Izmir, Turkey. Photo by my nephew, Thomas Shaw.
One of the stories in the news today is that President Bush is urging Congress to reject a resolution that would officially recognize the Armenian genocide, the slaughter of 1.5 million Armenians in Turkey during World War I. Bush recognizes that the "mass killings" took place, and that the Armenians suffered tragically, but he's concerned that recognizing the killings as "genocide" will harm U.S.-Turkish relationships. I'm particularly interested in those relationships at the moment because my eighteen-year old nephew is currently an AFS exchange student in the Turkish city of Izmir (known to the Greeks as Smyrna).
The treatment of the Armenians in Turkey is a contentious issue. To get a sense of the history and the passions on both sides, I highly recommend Canadian director Atom Egoyan's brilliant 2002 film Ararat, which in a deeply textured and thought-provoking way explores how our identities and actions are shaped by our partial and often partisan understanding of history. Another place to look for a sense of the heated debate over the Armenian question is among the Amazon.com customer reviews for Marjorie Housepian Dobkins' Smyrna 1922: The Destruction of a City (1998).
First, let me give a little historical background. The story begins more than 3,000 years ago, with the founding of a village on the coast of Asia Minor, in what is now Turkey. The village may have been founded by the Lelegians, a seafaring people who, according to Homer, inhabited the southern coast of the Troad, the region surrounding Troy in northern Anatolia. By the seventh century B.C.E, however, the coastal village of Smyrna had become a prosperous Greek colony, an important outlet to the Mediterranean for trade routes stretching eastward across Anatolia. This position made it a coveted prize for the rulers of the Lydian empire, who controlled the interior of Asia Minor between the Greek coastal cities and the Assyrian Empire to the east. In the early sixth century B.C.E., Smyrna was conquered by the Lydian king Allyates II.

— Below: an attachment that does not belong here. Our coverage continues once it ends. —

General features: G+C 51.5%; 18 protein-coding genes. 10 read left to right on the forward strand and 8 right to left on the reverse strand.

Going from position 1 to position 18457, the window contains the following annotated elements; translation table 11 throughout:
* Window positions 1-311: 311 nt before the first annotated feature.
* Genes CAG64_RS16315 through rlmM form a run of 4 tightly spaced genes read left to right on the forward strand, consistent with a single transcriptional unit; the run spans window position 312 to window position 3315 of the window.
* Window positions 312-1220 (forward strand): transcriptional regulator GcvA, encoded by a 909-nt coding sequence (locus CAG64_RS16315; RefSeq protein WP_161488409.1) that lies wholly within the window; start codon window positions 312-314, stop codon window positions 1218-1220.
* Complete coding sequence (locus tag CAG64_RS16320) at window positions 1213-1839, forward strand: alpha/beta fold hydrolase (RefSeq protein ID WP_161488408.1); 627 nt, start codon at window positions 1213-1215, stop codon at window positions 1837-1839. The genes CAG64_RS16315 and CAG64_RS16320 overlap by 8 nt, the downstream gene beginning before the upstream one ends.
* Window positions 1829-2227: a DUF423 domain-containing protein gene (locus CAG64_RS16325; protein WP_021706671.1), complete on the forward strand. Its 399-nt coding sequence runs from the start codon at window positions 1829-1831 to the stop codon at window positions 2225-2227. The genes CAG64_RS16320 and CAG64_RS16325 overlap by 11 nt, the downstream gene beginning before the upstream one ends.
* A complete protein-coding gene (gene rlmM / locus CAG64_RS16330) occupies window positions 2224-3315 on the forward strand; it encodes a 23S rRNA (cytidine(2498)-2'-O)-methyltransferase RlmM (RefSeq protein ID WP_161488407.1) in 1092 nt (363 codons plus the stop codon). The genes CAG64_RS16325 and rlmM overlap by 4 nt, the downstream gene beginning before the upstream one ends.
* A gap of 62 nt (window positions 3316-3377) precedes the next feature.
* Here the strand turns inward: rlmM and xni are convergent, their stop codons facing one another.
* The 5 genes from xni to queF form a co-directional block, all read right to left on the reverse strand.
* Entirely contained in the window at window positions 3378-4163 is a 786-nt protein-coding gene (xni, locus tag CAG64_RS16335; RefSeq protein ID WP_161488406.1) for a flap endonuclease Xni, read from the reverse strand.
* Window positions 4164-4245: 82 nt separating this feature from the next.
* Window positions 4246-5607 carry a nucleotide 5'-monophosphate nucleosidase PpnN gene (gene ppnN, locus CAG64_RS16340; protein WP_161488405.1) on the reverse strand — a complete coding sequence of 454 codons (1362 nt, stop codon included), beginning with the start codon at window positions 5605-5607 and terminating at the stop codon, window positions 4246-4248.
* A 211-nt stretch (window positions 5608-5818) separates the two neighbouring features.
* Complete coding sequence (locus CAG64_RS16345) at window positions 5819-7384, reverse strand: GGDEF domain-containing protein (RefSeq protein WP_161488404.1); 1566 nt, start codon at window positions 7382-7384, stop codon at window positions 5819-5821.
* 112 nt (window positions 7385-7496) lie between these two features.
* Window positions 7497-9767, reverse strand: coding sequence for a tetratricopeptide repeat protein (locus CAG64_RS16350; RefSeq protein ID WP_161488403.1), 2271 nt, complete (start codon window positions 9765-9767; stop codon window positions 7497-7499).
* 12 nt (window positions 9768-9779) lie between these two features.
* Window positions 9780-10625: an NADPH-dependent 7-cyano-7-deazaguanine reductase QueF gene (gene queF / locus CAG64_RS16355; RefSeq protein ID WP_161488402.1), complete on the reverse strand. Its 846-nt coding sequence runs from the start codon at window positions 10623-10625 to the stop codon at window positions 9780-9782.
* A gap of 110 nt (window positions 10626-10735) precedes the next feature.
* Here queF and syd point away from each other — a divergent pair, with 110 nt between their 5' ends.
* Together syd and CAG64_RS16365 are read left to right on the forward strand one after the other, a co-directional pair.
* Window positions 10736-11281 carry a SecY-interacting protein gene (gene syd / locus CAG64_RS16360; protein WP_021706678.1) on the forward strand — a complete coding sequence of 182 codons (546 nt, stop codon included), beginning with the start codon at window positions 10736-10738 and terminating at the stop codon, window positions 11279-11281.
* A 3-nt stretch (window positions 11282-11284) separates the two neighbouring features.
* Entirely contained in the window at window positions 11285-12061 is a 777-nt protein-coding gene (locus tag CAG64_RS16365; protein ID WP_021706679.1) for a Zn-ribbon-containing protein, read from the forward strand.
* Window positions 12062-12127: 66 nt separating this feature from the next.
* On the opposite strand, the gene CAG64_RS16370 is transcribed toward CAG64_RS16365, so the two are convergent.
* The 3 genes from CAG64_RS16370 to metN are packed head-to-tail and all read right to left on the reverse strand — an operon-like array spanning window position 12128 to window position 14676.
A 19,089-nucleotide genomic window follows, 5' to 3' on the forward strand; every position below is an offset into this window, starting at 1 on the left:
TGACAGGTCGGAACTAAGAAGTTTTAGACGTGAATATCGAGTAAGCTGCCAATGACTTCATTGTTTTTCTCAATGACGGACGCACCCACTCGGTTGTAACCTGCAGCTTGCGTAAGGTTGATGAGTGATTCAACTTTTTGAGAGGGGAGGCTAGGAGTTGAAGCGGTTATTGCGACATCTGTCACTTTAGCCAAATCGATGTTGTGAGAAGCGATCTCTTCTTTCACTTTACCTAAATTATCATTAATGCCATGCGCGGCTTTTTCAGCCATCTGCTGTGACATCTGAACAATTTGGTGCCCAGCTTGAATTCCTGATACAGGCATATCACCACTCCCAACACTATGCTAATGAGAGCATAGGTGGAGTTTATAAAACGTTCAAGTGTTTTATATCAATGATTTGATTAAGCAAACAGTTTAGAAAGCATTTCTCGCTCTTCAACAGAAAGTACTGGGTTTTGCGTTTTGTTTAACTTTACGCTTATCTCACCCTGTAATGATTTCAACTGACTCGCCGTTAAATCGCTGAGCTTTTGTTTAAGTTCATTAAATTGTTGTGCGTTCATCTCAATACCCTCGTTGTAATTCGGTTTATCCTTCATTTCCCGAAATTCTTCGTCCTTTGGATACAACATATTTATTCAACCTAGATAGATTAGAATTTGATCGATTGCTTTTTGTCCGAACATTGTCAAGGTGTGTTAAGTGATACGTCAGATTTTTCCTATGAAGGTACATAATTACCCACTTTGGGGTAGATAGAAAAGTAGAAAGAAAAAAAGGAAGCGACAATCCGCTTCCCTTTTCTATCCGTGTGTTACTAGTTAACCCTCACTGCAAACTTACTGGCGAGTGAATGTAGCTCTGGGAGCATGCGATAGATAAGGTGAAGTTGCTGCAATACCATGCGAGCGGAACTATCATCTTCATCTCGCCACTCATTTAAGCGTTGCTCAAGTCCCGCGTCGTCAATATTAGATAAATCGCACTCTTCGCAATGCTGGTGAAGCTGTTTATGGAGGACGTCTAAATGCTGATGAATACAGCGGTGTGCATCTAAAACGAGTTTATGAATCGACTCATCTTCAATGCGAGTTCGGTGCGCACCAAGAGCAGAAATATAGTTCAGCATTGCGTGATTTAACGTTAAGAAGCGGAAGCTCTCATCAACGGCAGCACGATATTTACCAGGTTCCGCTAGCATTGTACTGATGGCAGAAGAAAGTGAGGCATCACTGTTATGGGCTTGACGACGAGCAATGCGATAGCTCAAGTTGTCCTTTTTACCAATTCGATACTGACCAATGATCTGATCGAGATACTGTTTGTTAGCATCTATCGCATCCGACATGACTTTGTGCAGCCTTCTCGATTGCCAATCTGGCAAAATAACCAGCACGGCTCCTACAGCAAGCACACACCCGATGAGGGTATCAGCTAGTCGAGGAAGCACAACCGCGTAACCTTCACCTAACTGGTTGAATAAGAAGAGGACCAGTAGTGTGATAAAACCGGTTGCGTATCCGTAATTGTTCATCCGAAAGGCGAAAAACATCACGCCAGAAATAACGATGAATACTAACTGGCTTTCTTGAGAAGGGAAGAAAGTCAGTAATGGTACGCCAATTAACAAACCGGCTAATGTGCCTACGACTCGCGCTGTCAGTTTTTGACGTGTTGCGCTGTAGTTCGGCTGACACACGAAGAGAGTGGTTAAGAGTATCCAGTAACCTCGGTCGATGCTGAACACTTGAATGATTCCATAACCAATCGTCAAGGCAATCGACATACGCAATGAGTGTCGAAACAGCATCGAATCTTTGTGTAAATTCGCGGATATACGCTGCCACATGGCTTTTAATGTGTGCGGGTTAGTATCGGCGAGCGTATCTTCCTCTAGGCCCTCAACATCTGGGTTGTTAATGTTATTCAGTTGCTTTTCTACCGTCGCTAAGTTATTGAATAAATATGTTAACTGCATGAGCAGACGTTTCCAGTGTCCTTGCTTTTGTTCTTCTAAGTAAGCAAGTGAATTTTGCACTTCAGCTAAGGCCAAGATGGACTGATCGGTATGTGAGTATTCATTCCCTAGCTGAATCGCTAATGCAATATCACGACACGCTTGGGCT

Over the next three hundred years, Smyrna fell into decay and insignificance, until in the third century it was rebuilt by Antigonus I, one of the generals and successors of Alexander the Great. For the next thousand years, it was a Greek city, becoming part of the Greek Orthodox empire of Byzantium which evolved from the eastern half of the Roman Empire. Then, in the fourteenth century, Smyrna was conquered and incorporated into the Ottoman Empire. The population remained a potentially volatile mixture of Greeks, Armenians, and Muslims, each group living in its own district of the city. This is how things stood when World War I hastened the collapse of the Ottoman Empire and left the Paris peace conference with the task of deciding what to do with the former Ottoman territories. (For a fascinating account of the Paris peace conference and its far-reaching consequences, see Margaret MacMillan's Paris 1919.)
At the peace conference, the Italians and the Turks also claimed the coast of Asia Minor, but the leaders of the conference decided in favor of the Greeks, and ratified their decision with the Treaty of Sèvres in 1920. The Greek army moved in to occupy Smyrna. At the same time, the Turks were positioning themselves to reclaim the coastal cities. In September 1922, a Turkish army under Mustafa Kemal (Ataturk) entered Smyrna, sending the Greek army into retreat. At some point during the Turkish reoccupation of Smyrna, fire broke out in the Armenian quarter and quickly spread to other sections of the city. (For a fictional account of the evacuation of Smyrna in 1922, see Jeffrey Eugenides' Pulitzer Prize-winning novel, Middlesex.)
In the fall of 2004, I taught a history class for a homeschool cooperative in Edina. On the first day of class, I brought in several eyewitness accounts of the events of September 1922 in Smyrna. I distributed the accounts among the students so that each student had a different account. When they had read their account, I asked them to write down their answer to the question: "Who started the fire that burned Smyrna?" The answers—the Greeks, the Turks, the Armenians—varied depending on which account they had read. Eighty-five years later, competing answers are still being given, and the flames of Smyrna still burn hot in the minds of Turks, Greeks, and Armenians.
Update (6:30 PM): The resolution passed in committee.
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